Photo courtesy of COMICVINE.COM
Arcadia High School

Don’t like needles? You no longer have a choice

On May 14, the California State Senate passed a bill (Senate Bill No. 277, or just SB 277 for short) that rescinds parents’ abilities to exempt their children from vaccinations on the grounds of personal or religious beliefs. Day care centers, nurseries, and schools—public and private—are no longer permitted to admit children who cannot show proof of being fully vaccinated. The only way to be exempted from a vaccination now is to have a legitimate medical excuse.

In light of the recent measles outbreak (which started in November 2014 and was not declared over until mid-April of this year), SB 277 seems a necessary measure. The bill mandates immunization for highly contagious childhood diseases including diphtheria, hepatitis B, measles, mumps, pertussis (also known as whooping cough), polio, rubella, tetanus, chickenpox, and haemophilus influenzae type b.

All of this seems well and good—after all, it is thanks to vaccinations that the world has managed to eradicate smallpox—but then you look at the eleventh point on the list of vaccines that the bill will make mandatory.

“(11) Any other disease deemed appropriate by the department, taking into consideration the recommendations of the Advisory Committee on Immunization Practices of the United States Department of Health and Human Services, the American Academy of Pediatrics, and the American Academy of Family Physicians,” it says.

Any other disease?

How easy would it be to add on to that list?

I can remember visiting the doctor’s office several years ago, fidgeting with my paper gown while the adults discussed some sort of new vaccine for human papillomavirus over my head. This vaccine, it was said, could possibly also lower my risk for developing cervical cancer. (Ten-year-old me did not know what a cervix was.) My parents were given the option to choose whether or not I would be vaccinated for this sexually transmitted disease—and, given that I was a fifth grader who was highly unlikely to come into sexual contact with anyone, they chose to opt out.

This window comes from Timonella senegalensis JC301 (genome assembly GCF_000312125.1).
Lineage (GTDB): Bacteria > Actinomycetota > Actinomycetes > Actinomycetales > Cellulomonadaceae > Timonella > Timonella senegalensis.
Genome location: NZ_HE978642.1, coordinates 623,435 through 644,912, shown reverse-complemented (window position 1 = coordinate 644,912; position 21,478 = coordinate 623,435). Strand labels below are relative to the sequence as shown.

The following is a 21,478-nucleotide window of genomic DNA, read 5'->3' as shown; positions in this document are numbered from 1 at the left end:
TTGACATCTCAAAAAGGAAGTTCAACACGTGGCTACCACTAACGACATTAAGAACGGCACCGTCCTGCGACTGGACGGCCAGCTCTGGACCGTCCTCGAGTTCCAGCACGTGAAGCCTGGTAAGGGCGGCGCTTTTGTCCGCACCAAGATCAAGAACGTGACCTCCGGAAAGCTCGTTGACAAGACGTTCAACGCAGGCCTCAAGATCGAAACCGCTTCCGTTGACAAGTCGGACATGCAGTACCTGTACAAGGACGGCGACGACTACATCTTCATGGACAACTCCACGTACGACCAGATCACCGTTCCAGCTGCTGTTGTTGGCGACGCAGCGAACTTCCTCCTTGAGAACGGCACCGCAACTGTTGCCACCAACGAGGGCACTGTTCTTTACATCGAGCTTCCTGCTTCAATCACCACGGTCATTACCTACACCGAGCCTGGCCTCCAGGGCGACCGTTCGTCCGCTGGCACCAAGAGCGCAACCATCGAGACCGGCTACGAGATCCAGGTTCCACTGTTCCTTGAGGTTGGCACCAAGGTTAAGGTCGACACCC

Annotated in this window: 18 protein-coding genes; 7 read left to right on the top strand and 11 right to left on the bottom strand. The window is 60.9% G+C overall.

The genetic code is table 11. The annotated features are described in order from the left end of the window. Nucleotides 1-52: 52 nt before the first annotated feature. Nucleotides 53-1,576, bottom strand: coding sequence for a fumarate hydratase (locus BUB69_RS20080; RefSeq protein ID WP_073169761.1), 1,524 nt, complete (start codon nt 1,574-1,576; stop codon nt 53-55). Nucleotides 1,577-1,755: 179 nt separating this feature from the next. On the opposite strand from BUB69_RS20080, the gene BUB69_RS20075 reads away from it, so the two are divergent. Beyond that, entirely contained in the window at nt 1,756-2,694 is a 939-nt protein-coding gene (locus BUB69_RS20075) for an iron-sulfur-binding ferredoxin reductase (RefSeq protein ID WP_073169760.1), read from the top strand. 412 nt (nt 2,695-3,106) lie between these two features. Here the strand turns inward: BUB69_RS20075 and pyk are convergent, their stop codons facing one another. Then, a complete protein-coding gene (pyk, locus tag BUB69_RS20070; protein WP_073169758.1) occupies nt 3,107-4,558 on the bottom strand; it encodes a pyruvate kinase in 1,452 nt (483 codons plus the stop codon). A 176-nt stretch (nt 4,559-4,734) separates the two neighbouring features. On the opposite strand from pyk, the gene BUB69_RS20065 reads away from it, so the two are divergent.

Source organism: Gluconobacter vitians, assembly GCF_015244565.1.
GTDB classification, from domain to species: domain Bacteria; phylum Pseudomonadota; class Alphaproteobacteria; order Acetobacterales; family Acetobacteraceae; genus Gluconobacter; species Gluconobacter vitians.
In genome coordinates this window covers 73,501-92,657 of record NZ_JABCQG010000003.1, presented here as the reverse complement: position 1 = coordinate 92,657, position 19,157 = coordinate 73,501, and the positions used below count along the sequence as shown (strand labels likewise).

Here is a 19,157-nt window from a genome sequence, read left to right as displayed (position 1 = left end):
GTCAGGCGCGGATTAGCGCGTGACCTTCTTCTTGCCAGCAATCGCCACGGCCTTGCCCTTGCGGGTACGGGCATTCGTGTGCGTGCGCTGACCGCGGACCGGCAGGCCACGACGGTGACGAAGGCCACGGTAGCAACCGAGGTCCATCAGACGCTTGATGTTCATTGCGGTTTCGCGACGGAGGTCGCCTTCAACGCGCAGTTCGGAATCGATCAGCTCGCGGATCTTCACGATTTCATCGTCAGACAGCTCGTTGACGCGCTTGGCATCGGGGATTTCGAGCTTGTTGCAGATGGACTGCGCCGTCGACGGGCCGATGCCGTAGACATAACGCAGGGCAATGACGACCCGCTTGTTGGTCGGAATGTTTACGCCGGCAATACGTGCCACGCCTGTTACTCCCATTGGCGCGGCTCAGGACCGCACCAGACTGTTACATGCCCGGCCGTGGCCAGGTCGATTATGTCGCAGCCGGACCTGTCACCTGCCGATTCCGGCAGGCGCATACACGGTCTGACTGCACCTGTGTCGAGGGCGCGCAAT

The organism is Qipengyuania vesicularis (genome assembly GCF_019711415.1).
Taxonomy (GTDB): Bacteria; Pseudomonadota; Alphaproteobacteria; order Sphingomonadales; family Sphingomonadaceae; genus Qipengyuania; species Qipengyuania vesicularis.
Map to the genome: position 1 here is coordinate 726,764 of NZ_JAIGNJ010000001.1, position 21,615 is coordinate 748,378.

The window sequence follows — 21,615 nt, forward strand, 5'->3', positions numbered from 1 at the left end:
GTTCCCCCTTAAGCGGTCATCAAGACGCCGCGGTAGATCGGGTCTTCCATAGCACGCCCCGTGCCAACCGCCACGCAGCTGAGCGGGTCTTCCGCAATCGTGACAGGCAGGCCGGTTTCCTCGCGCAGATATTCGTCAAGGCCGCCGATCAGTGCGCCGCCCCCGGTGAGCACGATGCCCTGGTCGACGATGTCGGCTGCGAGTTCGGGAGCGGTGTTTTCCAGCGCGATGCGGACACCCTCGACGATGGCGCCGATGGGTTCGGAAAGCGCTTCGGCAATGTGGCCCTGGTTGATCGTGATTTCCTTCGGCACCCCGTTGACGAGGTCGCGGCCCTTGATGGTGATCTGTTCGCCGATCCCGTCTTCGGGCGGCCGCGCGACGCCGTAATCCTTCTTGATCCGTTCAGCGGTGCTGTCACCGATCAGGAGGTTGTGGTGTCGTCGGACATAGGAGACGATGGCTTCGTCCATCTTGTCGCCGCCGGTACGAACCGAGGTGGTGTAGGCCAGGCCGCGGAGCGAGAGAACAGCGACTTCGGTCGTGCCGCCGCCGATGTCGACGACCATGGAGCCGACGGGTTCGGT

Personally, I think it’s a little bit ridiculous that vaccinations for STDs are recommended for elementary school-age children. But at least when I was at that age (which wasn’t too long ago, honestly. This was back in 2010), my parents at least had a say in the matter. Since then, I’ve looked up the vaccine, and am glad that they made this decision: the vaccine comes with all sorts of unpleasant (not to mention potentially dangerous) side effects, including insomnia, nausea, severe stomach pain, and even seizures.

SB 277, while beneficial in its efforts to prevent the spread of certain diseases amongst school-age children, may open the floodgates for all sorts of new vaccinations to be made mandatory. And the worst part is that voters have no say in which other vaccinations are made mandatory, nor do they have a say in whether or not their children receive these new vaccinations.

SB 277 still has yet to pass through the Assembly. But if it does, how many new vaccines will make the required list? Will all of them be truly necessary to uphold the health and wellness of the public? How many shots will children need to receive each year, regardless of whether or not their parents give their consent?

The bill was born out of a need to protect the public from infectious diseases, but for all its good intentions, it seems to create more questions than answers.